Knights of Rizal v. DMCI Homes

G.R. No. 213948
April 18, 2017



DMCI acquired a 7,716.60-square meter lot near Taft Avenue, Ermita, beside the former Manila Jai-Alai Building and Adamson for the Torre de Manila condominium project. It obtained a zoning permit and barangay clearance to start the construction. The city allowed the 49-storey with basement and 2 penthouse level residence condominium. After a few weeks, the Manila Council suspended the permit due to height of the building that shall dwarf the Rizal Monument and that the sight of the tower behind the shrine would ruin its view.

The court however decided that there actually is no law prohibiting such construction and that Torre de Manila is neither contrary to law, endanger the public health of safety nor its construction contrary to morals, good customs, public order, or public policy. It was also not considered by the court as nuisance as defined in the Civil Code. 

Issue 1:
Whether or not the construction of Torre de Manila is a nuisance.

Held 1:
No. It was explained in the case that there are two kinds of nuisance. The first one would be nuisance per se, is when an act is a direct menace to public health or safety, and, for that reason, may be abated summarily under the undefined law of necessity. While the second one is nuisance per accidens. A nuisance per accidens is determined based on its surrounding conditions and circumstances. These conditions and circumstances must be well established, not merely alleged. It is a question of fact where it cannot be abated without due hearing thereon in a proper tribunal authorized to decide whether such a thing in law constitutes a nuisance. 

Issue 2:
Whether or not the Court can issue a writ of mandamus against the officials of the City of Manila to stop the construction of DMCI-PDI’s Torre de Manila project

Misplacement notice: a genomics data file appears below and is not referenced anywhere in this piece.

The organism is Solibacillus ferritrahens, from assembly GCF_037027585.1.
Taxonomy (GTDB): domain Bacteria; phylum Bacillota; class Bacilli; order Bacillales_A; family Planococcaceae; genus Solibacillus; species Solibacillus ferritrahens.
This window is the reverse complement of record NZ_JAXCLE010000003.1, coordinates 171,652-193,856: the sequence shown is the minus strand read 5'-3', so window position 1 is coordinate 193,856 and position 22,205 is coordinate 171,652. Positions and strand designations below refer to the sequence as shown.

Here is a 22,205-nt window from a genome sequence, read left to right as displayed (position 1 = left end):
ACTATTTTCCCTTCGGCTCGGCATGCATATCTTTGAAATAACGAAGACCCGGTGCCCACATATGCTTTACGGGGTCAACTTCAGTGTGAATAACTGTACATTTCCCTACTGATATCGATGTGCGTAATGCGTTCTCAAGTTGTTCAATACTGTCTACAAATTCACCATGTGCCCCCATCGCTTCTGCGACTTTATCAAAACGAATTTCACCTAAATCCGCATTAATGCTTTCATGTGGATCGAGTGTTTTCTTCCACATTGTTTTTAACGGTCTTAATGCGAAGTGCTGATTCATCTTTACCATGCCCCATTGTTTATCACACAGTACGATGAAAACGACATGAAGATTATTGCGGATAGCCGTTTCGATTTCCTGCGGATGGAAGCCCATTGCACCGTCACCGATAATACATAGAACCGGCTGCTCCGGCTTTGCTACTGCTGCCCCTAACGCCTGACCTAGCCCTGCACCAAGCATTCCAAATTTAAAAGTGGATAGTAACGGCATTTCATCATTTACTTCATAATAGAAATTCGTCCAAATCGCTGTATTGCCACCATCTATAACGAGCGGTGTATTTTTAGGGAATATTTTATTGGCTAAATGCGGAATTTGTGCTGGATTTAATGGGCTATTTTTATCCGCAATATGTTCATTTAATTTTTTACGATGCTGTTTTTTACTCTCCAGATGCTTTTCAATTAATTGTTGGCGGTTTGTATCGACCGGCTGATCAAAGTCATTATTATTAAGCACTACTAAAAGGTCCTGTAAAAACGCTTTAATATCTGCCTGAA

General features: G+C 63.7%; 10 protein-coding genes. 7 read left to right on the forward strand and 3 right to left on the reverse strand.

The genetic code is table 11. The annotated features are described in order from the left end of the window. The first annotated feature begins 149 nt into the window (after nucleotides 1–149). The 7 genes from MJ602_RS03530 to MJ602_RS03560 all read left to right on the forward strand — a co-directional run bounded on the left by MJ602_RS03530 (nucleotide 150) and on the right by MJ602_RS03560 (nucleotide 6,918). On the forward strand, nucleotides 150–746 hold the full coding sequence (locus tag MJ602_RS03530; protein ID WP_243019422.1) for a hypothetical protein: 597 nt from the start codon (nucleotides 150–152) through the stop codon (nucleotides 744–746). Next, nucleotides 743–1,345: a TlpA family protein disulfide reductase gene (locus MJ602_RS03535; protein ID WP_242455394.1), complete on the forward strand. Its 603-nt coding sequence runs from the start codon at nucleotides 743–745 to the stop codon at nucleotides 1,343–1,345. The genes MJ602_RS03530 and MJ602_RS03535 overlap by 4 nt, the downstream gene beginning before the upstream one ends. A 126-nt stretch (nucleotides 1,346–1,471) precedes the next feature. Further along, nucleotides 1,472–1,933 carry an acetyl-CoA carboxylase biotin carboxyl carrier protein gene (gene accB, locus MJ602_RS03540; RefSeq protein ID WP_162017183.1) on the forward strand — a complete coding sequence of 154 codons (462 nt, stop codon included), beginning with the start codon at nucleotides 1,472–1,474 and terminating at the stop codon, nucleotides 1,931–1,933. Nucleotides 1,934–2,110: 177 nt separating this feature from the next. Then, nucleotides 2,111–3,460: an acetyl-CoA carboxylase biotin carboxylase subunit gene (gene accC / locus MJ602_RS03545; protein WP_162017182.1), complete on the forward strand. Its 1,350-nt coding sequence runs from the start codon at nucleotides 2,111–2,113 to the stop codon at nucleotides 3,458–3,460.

Held 2:
No. The petition for mandamus lacks merit.

There is no law prohibiting the construction of the Torre de Manila.

In Manila Electric Company v. Public Service Commission, the Court held that “what is not expressly or impliedly prohibited by law may be done, except when the act is contrary to morals, customs and I public order”.

Mandamus does not lie against the City of Manila.

The Rules on Civil Procedure are clear that mandamus only issues when there is a clear legal duty imposed upon the office or the officer sought to be compelled to perform an act, and when the party seeking mandamus has a clear legal right to the performance of such act.

In the present case, nowhere is it found in Ordinance No. 8119 or in any law, ordinance, or rule for that matter, that the construction of a building outside the Rizal Park is prohibited if the building is within the background sightline or view of the Rizal Monument.

Also, to declare that the City of Manila failed to consider the standards under Ordinance No. 8119 would involve making a finding of fact. In such a case, it is the Regional Trial Court which has the jurisdiction to hear the case, receive evidence, make a proper finding of fact, and determine whether the Torre de Manila project properly complied with the standards set by the ordinance.

Issue 3:
Whether prohibiting Torre de Manila (DMCI) from constructing their building prohibits them of their property right without due process of law.

Held 3:
No. It does not violate the preservation of national culture, heritage, and treasure because there is no law prohibiting the construction of buildings distant and beyond the national shrine.

Anything that offends the senses, More about nuisance here.

Related Posts